In this article, Hannah McCrindle, solicitor at Expatriate Law reviews some reported cases involving the division of assets following a short marriage.
When a marriage has been short, contributions are more likely to be relevant in the context of determining the division of assets and determining what is and what is not matrimonial property. The court’s duty to consider clean break orders under S.25A(1) of the Matrimonial Causes Act 1973 will also be of significance. It is worth noting that where the marriage is short, but the parties have had children, the court will adopt a different approach to the situation where the marriage was short but there are no children.
Sharp v Sharp  EWCA Civ 408
The parties were married for six years and had no children. The parties had co-habited for 18 months prior to getting married. The marriage was described at first instance as “not so desperately short from cohabitation to separation as some, but still by no means lengthy”. In the first instance, the court considered that the matrimonial assets should be subject to the equal sharing principle. This was despite the fact that the parties contributed in very different proportions. The Court of Appeal reduced the husband’s award. The court concluded that “a fringe of cases may lie outside the equal sharing principle” but only where factors such as length of marriage, lack of children, careers and/or separate finances justify such a departure.
The wife’s appeal was allowed on the following grounds:
- The automatic application of the equal sharing principle unless the parties had entered into a prenuptial agreement was “unsustainable and not supported by any authority”.
- The majority in Miller held that the law should entertain the possibility for departure from equal sharing where there are unilateral assets in a short marriage, dual-income case.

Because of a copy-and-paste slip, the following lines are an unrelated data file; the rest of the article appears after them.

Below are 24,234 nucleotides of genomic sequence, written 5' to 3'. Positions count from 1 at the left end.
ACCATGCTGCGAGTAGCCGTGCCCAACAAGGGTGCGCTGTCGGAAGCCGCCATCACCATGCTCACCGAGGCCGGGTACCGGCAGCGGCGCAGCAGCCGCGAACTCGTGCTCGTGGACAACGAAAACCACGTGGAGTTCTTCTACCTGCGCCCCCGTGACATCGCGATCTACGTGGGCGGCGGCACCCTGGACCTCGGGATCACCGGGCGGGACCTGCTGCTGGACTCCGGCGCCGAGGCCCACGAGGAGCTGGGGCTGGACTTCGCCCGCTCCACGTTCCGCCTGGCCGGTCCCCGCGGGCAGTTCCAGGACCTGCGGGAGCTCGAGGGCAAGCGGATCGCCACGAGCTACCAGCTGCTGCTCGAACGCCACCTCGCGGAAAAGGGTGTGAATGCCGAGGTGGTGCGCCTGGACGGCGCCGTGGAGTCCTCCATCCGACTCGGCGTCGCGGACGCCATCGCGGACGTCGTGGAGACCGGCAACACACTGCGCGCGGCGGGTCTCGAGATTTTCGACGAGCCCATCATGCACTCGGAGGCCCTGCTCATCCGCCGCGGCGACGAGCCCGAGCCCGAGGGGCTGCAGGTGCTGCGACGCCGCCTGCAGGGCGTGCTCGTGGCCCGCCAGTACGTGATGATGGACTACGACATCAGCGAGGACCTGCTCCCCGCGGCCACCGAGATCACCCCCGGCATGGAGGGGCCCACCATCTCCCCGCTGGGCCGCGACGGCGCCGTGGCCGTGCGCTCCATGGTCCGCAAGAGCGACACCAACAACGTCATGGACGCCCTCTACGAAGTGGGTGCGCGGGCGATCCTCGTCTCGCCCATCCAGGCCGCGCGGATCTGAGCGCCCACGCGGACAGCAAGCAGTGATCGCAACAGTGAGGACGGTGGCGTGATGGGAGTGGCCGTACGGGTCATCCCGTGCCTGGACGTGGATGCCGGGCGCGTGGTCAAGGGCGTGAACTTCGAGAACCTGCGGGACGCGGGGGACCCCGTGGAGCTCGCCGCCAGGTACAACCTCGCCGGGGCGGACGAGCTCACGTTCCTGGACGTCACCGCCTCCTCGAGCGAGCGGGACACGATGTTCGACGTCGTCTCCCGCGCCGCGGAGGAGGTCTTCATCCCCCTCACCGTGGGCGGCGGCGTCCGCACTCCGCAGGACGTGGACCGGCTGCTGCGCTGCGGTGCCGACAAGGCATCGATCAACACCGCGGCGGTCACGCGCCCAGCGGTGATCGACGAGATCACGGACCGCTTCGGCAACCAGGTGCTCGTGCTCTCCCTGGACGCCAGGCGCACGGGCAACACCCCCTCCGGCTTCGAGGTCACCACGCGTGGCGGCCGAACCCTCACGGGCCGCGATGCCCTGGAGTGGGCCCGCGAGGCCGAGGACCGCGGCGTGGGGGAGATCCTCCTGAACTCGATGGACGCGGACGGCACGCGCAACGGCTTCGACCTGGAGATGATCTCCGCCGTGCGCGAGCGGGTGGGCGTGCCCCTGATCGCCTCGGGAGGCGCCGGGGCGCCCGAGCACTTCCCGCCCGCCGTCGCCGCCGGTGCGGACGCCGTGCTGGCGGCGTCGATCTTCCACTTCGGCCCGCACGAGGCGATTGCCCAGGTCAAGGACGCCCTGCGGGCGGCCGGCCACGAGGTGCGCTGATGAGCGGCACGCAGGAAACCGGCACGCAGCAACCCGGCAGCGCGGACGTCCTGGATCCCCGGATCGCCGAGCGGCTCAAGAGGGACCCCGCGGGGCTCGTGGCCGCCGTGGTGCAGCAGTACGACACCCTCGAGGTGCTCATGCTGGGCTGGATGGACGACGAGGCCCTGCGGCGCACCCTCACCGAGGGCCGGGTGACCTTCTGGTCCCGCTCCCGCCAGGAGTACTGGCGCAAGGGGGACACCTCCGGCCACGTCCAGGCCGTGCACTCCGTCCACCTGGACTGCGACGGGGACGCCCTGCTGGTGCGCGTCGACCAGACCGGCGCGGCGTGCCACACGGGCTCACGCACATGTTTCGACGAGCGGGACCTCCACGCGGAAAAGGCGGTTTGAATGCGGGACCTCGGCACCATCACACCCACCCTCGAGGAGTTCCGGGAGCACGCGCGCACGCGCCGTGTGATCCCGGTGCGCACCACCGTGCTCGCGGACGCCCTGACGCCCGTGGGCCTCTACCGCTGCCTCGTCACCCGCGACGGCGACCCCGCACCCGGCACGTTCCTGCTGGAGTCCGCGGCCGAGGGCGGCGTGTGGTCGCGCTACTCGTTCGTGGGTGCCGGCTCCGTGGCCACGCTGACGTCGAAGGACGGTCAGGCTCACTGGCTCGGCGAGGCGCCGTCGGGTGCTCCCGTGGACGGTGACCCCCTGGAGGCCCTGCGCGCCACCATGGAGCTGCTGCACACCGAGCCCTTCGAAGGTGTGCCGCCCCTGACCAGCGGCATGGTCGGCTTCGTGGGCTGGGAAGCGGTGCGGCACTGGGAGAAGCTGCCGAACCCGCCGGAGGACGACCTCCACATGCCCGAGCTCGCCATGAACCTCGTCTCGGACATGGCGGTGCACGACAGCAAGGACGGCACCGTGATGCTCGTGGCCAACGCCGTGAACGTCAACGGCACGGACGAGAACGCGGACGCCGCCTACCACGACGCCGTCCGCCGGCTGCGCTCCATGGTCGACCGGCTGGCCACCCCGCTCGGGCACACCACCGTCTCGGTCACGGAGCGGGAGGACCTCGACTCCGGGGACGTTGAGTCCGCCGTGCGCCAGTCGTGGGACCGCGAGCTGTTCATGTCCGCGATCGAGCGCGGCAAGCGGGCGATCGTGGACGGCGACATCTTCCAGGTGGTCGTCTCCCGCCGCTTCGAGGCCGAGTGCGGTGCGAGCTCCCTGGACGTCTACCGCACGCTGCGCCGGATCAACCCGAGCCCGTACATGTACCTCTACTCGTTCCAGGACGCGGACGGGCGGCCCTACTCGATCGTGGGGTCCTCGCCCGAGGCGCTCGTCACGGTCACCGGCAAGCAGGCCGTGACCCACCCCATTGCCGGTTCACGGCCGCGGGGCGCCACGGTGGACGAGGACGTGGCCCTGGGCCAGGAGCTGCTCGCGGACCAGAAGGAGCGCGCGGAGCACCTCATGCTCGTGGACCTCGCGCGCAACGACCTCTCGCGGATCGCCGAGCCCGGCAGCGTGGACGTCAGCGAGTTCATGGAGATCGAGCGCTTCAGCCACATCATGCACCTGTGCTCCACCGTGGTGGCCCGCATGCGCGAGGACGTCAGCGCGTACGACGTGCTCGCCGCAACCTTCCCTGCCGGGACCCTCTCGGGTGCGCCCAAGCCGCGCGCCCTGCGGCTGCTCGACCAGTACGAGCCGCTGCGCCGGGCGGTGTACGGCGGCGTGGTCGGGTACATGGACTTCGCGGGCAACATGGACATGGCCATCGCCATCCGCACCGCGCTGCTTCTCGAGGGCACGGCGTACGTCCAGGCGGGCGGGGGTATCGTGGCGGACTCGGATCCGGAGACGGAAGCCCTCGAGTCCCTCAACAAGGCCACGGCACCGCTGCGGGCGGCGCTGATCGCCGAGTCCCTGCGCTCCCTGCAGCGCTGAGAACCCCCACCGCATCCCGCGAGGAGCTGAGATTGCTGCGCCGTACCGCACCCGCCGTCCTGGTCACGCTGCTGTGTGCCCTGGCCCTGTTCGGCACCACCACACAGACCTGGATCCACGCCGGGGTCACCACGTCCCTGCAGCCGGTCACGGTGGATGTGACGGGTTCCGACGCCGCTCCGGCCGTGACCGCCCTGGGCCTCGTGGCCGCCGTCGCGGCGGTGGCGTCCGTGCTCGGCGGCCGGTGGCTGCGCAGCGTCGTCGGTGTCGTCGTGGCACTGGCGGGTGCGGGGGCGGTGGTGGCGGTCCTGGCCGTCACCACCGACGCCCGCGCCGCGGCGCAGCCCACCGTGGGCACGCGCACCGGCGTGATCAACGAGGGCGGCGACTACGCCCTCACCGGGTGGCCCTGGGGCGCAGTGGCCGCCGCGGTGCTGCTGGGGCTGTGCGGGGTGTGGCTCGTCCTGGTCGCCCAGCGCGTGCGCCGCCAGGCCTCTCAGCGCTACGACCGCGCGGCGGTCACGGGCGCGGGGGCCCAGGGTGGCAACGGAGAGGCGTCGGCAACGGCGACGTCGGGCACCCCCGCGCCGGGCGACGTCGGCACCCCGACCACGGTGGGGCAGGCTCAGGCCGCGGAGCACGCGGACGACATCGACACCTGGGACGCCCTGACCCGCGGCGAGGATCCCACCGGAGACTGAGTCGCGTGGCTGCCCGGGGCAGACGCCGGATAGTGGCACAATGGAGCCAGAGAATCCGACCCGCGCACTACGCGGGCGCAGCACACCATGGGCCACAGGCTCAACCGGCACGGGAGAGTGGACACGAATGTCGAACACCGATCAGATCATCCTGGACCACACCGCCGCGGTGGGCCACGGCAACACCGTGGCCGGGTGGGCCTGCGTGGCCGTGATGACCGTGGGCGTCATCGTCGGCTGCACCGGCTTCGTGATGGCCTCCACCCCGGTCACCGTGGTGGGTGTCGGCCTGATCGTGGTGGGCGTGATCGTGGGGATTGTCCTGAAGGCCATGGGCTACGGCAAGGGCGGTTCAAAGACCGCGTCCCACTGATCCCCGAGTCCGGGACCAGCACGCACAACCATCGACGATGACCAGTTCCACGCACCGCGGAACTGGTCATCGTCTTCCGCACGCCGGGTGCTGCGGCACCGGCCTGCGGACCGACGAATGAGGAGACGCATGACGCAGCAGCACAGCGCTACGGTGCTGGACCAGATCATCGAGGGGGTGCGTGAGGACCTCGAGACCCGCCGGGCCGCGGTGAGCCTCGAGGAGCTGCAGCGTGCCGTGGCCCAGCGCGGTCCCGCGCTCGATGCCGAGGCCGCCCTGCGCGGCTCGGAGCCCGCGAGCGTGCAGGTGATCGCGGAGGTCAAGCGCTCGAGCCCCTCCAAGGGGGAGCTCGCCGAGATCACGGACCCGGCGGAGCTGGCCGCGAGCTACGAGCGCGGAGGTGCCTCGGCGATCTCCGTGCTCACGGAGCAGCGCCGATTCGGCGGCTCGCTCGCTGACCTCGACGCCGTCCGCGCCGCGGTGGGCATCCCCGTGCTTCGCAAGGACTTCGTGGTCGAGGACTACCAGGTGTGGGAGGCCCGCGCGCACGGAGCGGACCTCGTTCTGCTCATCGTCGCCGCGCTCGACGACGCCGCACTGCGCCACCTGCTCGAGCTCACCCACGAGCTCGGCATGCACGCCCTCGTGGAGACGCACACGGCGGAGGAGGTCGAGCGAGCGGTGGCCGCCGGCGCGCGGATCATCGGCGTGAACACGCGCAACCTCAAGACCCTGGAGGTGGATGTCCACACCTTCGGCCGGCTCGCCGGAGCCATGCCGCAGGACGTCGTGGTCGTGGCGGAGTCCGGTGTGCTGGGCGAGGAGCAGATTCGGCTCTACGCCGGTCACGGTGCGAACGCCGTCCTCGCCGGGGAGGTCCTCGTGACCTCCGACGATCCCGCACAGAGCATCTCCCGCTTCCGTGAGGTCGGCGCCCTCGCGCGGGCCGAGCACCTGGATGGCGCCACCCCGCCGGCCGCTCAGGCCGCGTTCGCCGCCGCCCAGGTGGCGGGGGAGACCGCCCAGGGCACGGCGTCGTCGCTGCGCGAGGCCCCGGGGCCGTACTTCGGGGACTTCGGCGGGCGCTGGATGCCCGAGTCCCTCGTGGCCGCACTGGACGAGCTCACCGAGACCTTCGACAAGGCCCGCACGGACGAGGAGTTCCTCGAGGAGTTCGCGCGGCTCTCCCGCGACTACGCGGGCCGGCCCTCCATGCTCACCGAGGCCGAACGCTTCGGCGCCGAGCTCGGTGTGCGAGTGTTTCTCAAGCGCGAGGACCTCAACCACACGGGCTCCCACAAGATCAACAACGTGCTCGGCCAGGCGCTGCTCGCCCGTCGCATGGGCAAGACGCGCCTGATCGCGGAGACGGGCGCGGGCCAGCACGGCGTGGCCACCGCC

- The obiter comments in Charman, preferring the approach of Lord Nicholls, was not a determinative statement of the law.
- The manner in which the parties arranged their finances was more than sufficient to establish that the wife maintained her capital separately, in a manner compatible with that described by Baroness Hale in Miller.
FF v KF  EWHC 1093 (Fam)
The parties were married less than two years, but there were substantial assets available. The husband appealed an order that awarded the wife GBP 4.5 million. The Court of Appeal held that the judge at first instance was right to take into account the wife’s immediate capital needs and her future quotidian need. This was well within his discretion. He said that the assessment of needs is a relative concept that was not capped or limited, it is a discretionary exercise that takes into account the wealth, length of marriage, age, health and the standard of living of the applicant.
R v R (financial remedies: needs and practicalities)  EWHC 3093 (Fam)
The parties were married seven years and the parties had two children (one from a previous marriage). This was the third marriage for both parties. The judge took into account the shortness of the marriage. He held that the wife’s periodical payments were to be limited to a set period of time pending receipt of a deferred lump sum.